Category Archives: Understanding numeracy

NZ puzzles

Just a note on who makes those wooden puzzles with Maori and Pacific themes: http://puzzles4education.co.nz/ 

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On being a mathematician and telling good math stories

George Gadanidis writes: “Looking in the mirror of society to explain why children cannot be (or would not want to be) mathematicians, we might see two unflattering images: “math sucks” and mathematicians are geeks”. Of course, mathematics is beautiful and mathematicians are … Continue reading

Posted in Metaphors and Narratives around children and learners, Teaching excellence, Understanding Education, Understanding numeracy | Tagged , , , , , , , | Leave a comment

wonderfully imaginative maths educationist, George Gadanidis

I just had this “wonderfully imaginative maths educationist, George Gadanidis” recommended to me – apparently he makes use of both narrative and metaphor in primary maths education. His website is certainly full of material… http://www.joyofx.com/ In his article, I Heard … Continue reading

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Shape and Structure – Dale Tunnicliffe

Still working with Dale Tunnicliffe’s Talking and Doing Science in the Early Years: A practical guide for ages 2-7. … According to her: “All things have a shape, sometimes as a result of the material from which they are made. Shapes … Continue reading

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Numeracy and Literacy concepts

In their book, Early Childhood Literacy and Numeracy: Building Good Practice (2007), (designed to help educators improve their abilities to develop young children’s numeracy and literacy), Fleer and Raban make some of the following comments about numeracy and literacy (with regards to … Continue reading

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Early Childhood Literacy and Numeracy: Building Good Practice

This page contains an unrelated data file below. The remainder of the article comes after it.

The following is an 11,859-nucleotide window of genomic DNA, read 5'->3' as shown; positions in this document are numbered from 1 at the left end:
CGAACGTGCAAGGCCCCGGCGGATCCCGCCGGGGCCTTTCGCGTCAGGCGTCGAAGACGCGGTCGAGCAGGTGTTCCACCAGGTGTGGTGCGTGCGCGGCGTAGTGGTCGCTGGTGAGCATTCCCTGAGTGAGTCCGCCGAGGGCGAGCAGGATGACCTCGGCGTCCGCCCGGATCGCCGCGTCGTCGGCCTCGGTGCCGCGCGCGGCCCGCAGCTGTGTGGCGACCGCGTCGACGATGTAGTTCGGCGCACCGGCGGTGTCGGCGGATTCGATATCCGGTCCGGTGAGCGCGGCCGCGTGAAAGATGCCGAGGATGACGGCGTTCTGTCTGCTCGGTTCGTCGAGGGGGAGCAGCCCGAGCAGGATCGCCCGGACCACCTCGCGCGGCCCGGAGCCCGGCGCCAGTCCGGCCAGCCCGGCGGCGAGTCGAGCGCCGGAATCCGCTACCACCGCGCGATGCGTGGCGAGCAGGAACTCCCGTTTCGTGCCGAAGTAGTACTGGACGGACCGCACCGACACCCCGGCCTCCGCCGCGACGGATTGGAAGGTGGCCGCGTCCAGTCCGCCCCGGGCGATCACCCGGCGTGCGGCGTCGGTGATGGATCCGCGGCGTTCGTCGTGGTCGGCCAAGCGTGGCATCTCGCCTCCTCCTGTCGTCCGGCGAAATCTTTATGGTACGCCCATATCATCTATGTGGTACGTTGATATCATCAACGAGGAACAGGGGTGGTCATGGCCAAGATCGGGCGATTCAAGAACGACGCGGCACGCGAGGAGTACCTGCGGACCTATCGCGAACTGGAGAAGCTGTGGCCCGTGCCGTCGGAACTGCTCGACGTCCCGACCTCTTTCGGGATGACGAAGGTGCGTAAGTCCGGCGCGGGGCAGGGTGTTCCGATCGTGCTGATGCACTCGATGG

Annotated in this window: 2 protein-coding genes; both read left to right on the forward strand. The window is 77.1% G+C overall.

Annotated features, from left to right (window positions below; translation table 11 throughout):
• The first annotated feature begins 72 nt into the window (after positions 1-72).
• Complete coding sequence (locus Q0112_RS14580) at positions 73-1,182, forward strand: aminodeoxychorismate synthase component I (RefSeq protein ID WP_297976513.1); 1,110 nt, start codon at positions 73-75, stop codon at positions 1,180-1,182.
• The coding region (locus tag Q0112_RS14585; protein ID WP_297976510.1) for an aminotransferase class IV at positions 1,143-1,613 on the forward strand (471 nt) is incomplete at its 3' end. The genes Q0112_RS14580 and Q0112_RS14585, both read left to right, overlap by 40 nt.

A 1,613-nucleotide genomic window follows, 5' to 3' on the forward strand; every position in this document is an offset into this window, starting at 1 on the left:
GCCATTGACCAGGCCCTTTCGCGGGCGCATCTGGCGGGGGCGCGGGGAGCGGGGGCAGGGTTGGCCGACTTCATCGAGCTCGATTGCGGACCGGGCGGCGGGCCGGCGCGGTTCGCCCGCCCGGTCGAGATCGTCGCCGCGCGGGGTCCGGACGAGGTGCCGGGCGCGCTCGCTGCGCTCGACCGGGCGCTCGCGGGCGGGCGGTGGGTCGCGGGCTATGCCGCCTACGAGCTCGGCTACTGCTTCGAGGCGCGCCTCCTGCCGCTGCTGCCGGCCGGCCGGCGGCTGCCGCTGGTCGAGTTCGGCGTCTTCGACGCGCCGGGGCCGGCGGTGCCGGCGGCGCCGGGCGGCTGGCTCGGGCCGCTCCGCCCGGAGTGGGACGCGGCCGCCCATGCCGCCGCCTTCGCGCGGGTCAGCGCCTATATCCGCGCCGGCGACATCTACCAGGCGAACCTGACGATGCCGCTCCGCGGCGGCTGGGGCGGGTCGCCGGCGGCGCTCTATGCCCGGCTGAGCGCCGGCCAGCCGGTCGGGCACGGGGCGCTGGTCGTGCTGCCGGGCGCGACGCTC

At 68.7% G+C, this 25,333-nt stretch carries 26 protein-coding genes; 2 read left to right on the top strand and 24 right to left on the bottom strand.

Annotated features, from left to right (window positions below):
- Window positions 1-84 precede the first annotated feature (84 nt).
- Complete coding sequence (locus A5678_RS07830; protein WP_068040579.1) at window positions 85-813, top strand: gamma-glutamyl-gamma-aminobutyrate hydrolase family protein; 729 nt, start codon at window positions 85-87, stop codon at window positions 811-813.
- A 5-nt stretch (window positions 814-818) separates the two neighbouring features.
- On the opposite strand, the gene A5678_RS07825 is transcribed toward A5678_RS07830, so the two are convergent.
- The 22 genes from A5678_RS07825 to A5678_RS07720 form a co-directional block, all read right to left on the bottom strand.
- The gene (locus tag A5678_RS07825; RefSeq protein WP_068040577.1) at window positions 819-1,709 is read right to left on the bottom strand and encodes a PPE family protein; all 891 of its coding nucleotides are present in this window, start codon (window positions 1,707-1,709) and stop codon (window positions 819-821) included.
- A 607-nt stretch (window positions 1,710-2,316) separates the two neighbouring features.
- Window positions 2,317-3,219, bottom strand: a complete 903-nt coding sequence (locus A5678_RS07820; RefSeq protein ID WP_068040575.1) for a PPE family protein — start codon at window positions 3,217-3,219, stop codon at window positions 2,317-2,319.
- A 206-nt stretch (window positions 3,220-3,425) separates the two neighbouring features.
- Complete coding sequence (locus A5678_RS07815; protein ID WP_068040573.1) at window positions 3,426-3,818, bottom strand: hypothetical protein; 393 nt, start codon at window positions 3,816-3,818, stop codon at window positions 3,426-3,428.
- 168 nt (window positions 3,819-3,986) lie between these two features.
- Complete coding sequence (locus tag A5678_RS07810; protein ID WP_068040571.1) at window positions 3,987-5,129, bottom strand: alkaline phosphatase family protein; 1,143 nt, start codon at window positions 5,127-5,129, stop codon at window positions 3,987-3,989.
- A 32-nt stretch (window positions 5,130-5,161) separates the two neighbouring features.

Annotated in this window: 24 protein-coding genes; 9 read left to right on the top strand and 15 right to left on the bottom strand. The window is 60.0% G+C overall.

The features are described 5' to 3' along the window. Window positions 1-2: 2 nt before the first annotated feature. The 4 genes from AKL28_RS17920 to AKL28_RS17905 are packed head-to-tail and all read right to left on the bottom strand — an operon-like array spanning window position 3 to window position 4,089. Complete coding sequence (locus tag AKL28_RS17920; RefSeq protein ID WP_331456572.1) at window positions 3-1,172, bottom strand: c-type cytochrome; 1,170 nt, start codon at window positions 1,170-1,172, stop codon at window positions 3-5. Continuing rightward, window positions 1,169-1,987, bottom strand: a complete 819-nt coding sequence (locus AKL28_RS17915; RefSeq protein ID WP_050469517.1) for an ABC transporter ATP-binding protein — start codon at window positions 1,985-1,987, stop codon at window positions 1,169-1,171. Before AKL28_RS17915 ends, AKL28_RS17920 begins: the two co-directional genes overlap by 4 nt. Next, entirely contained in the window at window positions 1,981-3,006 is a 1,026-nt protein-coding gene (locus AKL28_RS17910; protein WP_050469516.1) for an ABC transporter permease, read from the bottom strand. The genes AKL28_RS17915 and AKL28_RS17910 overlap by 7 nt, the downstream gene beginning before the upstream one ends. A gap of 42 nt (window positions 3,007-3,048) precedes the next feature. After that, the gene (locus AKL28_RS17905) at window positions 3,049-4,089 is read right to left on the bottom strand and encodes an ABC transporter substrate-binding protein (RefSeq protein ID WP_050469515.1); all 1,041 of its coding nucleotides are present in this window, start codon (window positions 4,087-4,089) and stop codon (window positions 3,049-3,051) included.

This short book (Early Childhood Literacy and Numeracy: Building Good Practice, by Marilyn Fleer and Bridie Raban, 2007) was in my nephew’s nursery and it’s really well written! easy to read; makes sense; doesn’t rely on jargon… accessible by parents, I think … Continue reading

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Gender math and science – research

Two articles in the Merrill-Palmer Quarterly caught my eye: 1 Gender Stereotypes about Mathematics and Science and Self-Perceptions of Ability in Late Childhood and Early Adolescence Beth Kurtz-Costes,      Stephanie J. Rowley,     April Harris-Britt,    Taniesha A. Woods From: Merrill-Palmer Quarterly Volume … Continue reading

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So what is Science?

“We live in a world where science and technology are central to our lives, but often remote from our understanding.” ~ Paul Callaghan (p.11) “So what is science?” Professor Sir Paul Callaghan asks; “I like Lewis Wolpert’s view the best. … Continue reading

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How children learn maths and theories of number development

“A predominant focus of mathematics in early years’ contexts is the development of an understanding of number. The literature identifies two theories of number development (e.g. Gelman & Gallistel, 1978). The first of these stresses the role of counting. This theory is grounded on the … Continue reading

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Western mathematics is not the only mathematics

“Western mathematics is the dominant form of mathematics most people learn in contemporary schools. Until 15 years ago it was assumed that this mathematics was culture-free knowledge (Bishop, 1990). As Bishop says, many argued that two plus two equals four is a universal truth … Continue reading

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